If $(f_n)_n\rightarrow f$ almost everywhere and in measure, does $(f_n)_n \rightarrow f$ almost uniformly?

I've been wondering about this question and came with no result. I know that convergence almost everywhere does not imply convergence almost everywhere, but I am not aware of any counterexample if the extra condition of convergence in measure is added.

The other implication is true. If $(f_n)_n \rightarrow f$ almost uniformly, then it is correct that it converges for $f$ both almost everywhere and in measure, which makes me think that the converse (the question) is not true. Thank you!

  • $\begingroup$ Here is a partial answer which doesn't even need convergence in measure. Only that the set where the series is defined has finite measure: proofwiki.org/wiki/Egorov%27s_Theorem $\endgroup$ – Maik Pickl Aug 14 '17 at 12:31

No, consider $f_n = 1_{A_n}$ where we define,

$$ A_n = [0,1/n] + n = \left[n, n + \frac1n \right]. $$

Evidently $f_n \rightarrow 0$ pointwise and for all $\varepsilon >0$ we have $\mu(\{|f_n| > \varepsilon\}) \leq \mu(\{f_n \neq 0\}) = 1/n \rightarrow 0.$ So $f_n \rightarrow 0$ in measure.

Now let $A \subset \mathbb R$ be measurable with $\mu(A)<\infty.$ Since $\mu\left(\bigcup_{n \geq N} A_n\right) = \infty$ for all $N$ (as the harmonic series diverges), there $m \in \mathbb N$ such that $A_n \setminus A \neq \varnothing$ for all $n \geq m.$ But then for all $n \geq m,$ there exists $x_n \in A_n \setminus A$ such that $f_n(x_n) = 1.$ Therefore $f_n$ does not converge uniformly to $0$ on $\mathbb R \setminus A.$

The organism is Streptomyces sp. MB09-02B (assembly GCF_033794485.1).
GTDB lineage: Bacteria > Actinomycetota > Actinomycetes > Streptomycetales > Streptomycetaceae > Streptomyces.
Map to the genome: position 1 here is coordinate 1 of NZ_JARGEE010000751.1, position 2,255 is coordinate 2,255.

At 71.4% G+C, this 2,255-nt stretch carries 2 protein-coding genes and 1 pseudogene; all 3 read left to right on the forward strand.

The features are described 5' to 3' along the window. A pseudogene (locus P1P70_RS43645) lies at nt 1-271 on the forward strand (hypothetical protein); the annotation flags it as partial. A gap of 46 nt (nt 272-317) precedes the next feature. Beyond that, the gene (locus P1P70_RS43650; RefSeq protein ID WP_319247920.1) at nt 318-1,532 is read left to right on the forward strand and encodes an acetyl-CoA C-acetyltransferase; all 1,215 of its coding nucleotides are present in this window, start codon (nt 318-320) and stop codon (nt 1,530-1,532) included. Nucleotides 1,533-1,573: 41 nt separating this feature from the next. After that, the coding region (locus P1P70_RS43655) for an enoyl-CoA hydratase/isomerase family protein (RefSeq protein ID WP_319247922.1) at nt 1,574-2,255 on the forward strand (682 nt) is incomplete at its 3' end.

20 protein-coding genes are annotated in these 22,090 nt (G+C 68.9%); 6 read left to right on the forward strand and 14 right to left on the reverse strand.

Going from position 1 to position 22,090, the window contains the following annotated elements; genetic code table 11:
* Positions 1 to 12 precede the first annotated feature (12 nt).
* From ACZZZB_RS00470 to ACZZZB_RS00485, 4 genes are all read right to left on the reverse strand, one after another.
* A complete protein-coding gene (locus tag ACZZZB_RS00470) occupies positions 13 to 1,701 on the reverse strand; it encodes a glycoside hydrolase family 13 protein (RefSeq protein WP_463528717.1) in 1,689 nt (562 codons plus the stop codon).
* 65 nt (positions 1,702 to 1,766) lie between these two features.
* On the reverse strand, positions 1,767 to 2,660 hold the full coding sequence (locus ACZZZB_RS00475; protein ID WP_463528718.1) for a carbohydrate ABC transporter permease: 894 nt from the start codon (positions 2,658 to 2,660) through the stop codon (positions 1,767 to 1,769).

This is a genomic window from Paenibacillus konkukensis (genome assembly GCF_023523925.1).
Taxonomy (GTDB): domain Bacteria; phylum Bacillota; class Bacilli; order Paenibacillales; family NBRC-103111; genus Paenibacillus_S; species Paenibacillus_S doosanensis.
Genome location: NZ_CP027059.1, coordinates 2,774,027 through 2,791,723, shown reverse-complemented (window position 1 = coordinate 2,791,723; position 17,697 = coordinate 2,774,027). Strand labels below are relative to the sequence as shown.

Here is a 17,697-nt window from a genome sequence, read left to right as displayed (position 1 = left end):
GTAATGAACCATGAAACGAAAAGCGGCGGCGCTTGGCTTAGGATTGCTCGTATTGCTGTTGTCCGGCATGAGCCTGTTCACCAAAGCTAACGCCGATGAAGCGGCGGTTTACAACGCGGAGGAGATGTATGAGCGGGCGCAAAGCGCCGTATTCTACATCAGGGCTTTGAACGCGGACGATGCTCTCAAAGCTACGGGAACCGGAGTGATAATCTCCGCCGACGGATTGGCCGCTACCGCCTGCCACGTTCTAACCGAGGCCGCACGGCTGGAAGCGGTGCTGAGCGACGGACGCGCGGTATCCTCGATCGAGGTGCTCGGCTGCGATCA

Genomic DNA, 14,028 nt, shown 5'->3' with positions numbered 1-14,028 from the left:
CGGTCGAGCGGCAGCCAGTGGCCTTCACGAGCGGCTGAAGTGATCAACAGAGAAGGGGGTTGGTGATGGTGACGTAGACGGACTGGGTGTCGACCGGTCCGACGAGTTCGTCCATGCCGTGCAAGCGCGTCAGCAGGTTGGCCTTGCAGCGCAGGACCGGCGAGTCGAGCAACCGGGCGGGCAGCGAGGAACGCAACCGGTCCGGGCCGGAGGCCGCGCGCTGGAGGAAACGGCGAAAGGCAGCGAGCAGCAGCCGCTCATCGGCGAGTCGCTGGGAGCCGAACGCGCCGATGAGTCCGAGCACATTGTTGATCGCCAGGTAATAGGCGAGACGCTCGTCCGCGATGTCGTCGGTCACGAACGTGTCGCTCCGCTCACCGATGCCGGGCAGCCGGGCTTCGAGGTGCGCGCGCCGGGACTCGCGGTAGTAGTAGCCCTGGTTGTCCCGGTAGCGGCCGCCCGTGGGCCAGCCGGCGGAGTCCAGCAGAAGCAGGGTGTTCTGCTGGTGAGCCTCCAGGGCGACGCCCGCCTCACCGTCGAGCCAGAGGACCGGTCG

• $\begingroup$ Exactly, I was just about to type this up. Have my upvote. :) $\endgroup$ – Maik Pickl Aug 14 '17 at 12:46
  • $\begingroup$ @ctoi dont you mean $\mu(\{|f_n| > \varepsilon\})$? $\endgroup$ – Marios Gretsas Aug 14 '17 at 12:50
  • $\begingroup$ @MariosGretsas Indeed I do. Thank you for the correction, I've edited my answer accordingly. $\endgroup$ – ktoi Aug 14 '17 at 12:58
  • $\begingroup$ @MaikPickl yes you are right..i really forgot about the Egorov's theorem ..so to give a valid counterexample i need to define an appropriate sequence in an unbounded set for example? $\endgroup$ – Marios Gretsas Aug 14 '17 at 13:02
  • $\begingroup$ @MariosGretsas Yes, exactly as in this answer. :) Which of course is inspired by your, now deleted, answer. :) $\endgroup$ – Maik Pickl Aug 14 '17 at 13:05

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